(Not so) fun fact: In Burma, if someone needs a blood transfusion, the person has to go find a donor himself/herself or go buy blood from the blood market. Aside from the blood type, the blood is usually not screened so some patients end up contracting HIV, hepatitis or jaundice from blood transfusions. (And as a side note, for those of you who are wondering about why some people use Burma and others use Myanmar, Myanmar is actually the name of an ethnic group. That’s why even though the country is often referred to as Myanmar in the media, there’s a lot of resistance from Burmese people towards calling their country “Myanmar” because they feel that it is not inclusive and does not represent all the different ethnic groups that live inside Burma.)
That’s just one of the many things we learned today at SAW, which stands for Social Action for Women. SAW has 5 shelters, a school and a boarding house and we were able to visit almost all of them today. The five shelters are: Safe House (an orphanage), Women’s Crisis Center, Children’s Crisis Center, Green Hope House (for victims of human trafficking), and Health Care House (for HIV positive women and children).
The orphaned children who live in the Safe House attend Thai schools because they do not have a place to return to in Burma (missing their legal papers), so SAW wants to make sure that they are prepared to live and work in Thailand when they grow up. Many of the children were referred to SAW by the Mae Tao Clinic or the Mae Sot General Hospital and their distant family members do not know about them. Unfortunately, the children do face discrimination in the Thai schools, both by their peers and teachers, because of their Burmese background. The women at SAW also told us that there tends to be tension between the Thai and Burmese students when the schools teach them about the history of the relationship between Thailand and Burma in 4th and 5th grade.
The kids in the other shelters attend the SAW school, which has 300-400 students ranging in the ages of 4 to 18 and currently has 18 teachers who teach English, Math, Science, Geography, Thai and Burmese. In terms of school curriculum, all of the schools we have visited so far have covered the same subjects. About 50 of the students live in the SAW boarding house and the rest either live in the other shelters or are kids of migrant families that live in the area. For students who live far away, SAW has a truck that helps pick up and drop off the kids everyday.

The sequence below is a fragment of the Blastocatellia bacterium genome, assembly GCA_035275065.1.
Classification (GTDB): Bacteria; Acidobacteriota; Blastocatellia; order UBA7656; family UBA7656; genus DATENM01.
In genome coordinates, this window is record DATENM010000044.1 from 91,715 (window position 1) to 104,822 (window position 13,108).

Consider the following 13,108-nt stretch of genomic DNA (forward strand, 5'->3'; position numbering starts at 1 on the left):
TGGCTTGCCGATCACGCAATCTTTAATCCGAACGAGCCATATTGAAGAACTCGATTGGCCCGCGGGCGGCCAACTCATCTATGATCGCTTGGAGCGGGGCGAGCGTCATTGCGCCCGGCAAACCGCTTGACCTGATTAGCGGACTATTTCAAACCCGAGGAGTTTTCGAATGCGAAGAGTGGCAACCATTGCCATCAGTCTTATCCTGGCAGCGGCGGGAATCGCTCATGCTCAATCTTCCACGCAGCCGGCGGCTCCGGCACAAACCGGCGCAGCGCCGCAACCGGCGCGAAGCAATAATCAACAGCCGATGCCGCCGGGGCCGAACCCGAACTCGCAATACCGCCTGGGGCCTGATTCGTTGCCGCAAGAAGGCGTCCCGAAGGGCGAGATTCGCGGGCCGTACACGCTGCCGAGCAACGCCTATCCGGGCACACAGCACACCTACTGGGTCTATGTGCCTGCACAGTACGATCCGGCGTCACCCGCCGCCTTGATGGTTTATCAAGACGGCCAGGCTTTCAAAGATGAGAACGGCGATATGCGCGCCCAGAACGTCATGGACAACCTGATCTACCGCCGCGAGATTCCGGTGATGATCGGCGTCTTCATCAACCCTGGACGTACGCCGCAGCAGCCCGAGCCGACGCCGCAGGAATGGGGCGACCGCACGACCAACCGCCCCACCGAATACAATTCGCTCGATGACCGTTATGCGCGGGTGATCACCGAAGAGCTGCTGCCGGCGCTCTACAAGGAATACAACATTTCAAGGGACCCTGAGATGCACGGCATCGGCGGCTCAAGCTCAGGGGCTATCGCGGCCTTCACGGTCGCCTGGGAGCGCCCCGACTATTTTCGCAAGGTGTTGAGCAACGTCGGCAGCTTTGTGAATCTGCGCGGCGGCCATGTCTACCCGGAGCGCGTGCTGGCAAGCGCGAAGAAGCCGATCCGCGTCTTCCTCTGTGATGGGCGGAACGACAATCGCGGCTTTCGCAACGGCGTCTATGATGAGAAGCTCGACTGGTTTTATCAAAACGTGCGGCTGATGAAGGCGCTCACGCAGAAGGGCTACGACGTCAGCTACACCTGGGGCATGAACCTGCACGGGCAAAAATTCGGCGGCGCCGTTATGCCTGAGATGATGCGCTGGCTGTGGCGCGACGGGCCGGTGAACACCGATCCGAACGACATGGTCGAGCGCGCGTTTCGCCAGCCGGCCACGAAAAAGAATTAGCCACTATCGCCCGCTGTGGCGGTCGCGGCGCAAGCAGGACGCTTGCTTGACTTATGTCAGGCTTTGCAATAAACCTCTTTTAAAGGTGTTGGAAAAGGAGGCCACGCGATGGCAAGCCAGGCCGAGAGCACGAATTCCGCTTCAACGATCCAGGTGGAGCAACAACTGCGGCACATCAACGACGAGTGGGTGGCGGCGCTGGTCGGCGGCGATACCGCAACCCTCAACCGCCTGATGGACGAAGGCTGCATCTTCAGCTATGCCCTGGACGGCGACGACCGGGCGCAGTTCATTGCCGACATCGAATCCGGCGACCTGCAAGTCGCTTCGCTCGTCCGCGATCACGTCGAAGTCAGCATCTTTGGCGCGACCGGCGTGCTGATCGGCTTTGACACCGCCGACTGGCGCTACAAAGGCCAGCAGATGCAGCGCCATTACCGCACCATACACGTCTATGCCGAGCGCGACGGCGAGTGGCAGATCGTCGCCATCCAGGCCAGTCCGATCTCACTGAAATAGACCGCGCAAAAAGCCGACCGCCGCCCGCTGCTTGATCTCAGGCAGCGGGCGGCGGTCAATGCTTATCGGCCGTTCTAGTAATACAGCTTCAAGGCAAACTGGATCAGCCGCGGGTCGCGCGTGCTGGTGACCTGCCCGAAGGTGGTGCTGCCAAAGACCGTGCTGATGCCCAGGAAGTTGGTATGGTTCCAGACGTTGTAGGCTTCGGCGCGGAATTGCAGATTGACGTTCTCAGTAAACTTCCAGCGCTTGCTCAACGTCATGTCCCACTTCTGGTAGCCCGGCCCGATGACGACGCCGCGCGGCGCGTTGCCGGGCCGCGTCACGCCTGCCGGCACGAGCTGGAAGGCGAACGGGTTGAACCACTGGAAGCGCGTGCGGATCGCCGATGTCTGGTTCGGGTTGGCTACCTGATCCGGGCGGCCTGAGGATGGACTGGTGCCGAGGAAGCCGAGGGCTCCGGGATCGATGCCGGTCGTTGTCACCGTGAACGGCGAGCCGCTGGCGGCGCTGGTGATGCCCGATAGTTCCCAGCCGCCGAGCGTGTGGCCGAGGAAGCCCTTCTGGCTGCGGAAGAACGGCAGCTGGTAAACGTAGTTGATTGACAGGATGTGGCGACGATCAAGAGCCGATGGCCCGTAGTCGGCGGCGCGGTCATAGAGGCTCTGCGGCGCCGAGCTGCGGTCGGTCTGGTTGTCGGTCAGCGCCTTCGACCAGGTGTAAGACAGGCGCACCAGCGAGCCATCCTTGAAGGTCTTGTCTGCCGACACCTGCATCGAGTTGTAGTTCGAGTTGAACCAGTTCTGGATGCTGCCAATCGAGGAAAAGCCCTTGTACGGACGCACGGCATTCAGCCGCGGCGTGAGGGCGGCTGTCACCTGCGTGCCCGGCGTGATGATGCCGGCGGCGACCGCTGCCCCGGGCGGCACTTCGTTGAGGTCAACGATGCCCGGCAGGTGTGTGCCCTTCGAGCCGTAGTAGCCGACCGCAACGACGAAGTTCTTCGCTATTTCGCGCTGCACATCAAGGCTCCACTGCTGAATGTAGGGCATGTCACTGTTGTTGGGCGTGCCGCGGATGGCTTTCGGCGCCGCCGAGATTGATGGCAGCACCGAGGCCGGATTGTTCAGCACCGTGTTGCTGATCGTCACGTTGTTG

Here are some of the questions from our meeting (they are mainly related to HIV):
Q: All of the women receive vocational training and SAW also helps the women find jobs in factories. Are there any stigma around HIV positive women and can they also go work in factories / are they able to reintegrate back into the community? A: Most of the HIV positive women are trained in weaving and knitting but they cannot go work in the factories because they have to take medicine everyday. Factory workers live in the factories so if the other women saw the medicine and finds out that their co-worker is HIV positive, there will be discrimination.
Q: Do you know how the HIV positive women contracted HIV? A: Some trafficked and forced to work as prostitutes and others were raped or contracted it from their husbands. Also, in the past, hospitals in Burma reused needles – they would just clean the needle with hot water between patients so some women contracted HIV at hospitals. (Later we learned that blood transfusion is still a big issue and cause for the spread of HIV, hepatitis and jaundice because of the lack of screening)
Q: What do the HIV positive women tell their family when they have to come back to the Health Care Center to receive their medication? A: It’s very common for Burmese people to come to Mae Sot to work and some people make the trip everyday, so the women just tell their family that they are going to go work in Mae Sot.
Q: How much do HIV drugs cost? A: Right now, it costs around 3,000 BAHT ($100) per person but it’s constantly increasing.
Q: Are there co-infections of HIV and Tuberculosis? A: Most people who get HIV already have TB.
Here are some pictures from today!
SAW staff and a little boy at the Safe House (orphanage)
Little kids watching TV at the Safe House (orphanage)
The field at SAW school where the kids play
On Friday we wrapped up our last visit to local Mae Sot organizations. On Monday, we are going to be starting interviews for our research project entitled, “Assessing the Lifestyles of Burmese Migrants Living in a Thai/Burma Border Community.” We will first interview six BWU staff members and then reach out to the organizations we have visited to see if they will be willing to interview with us. 🙂 Our desired outcome: present at the Whitman College Undergraduate Conference in April!!
Dandi, Morgan, Rachel and Rachael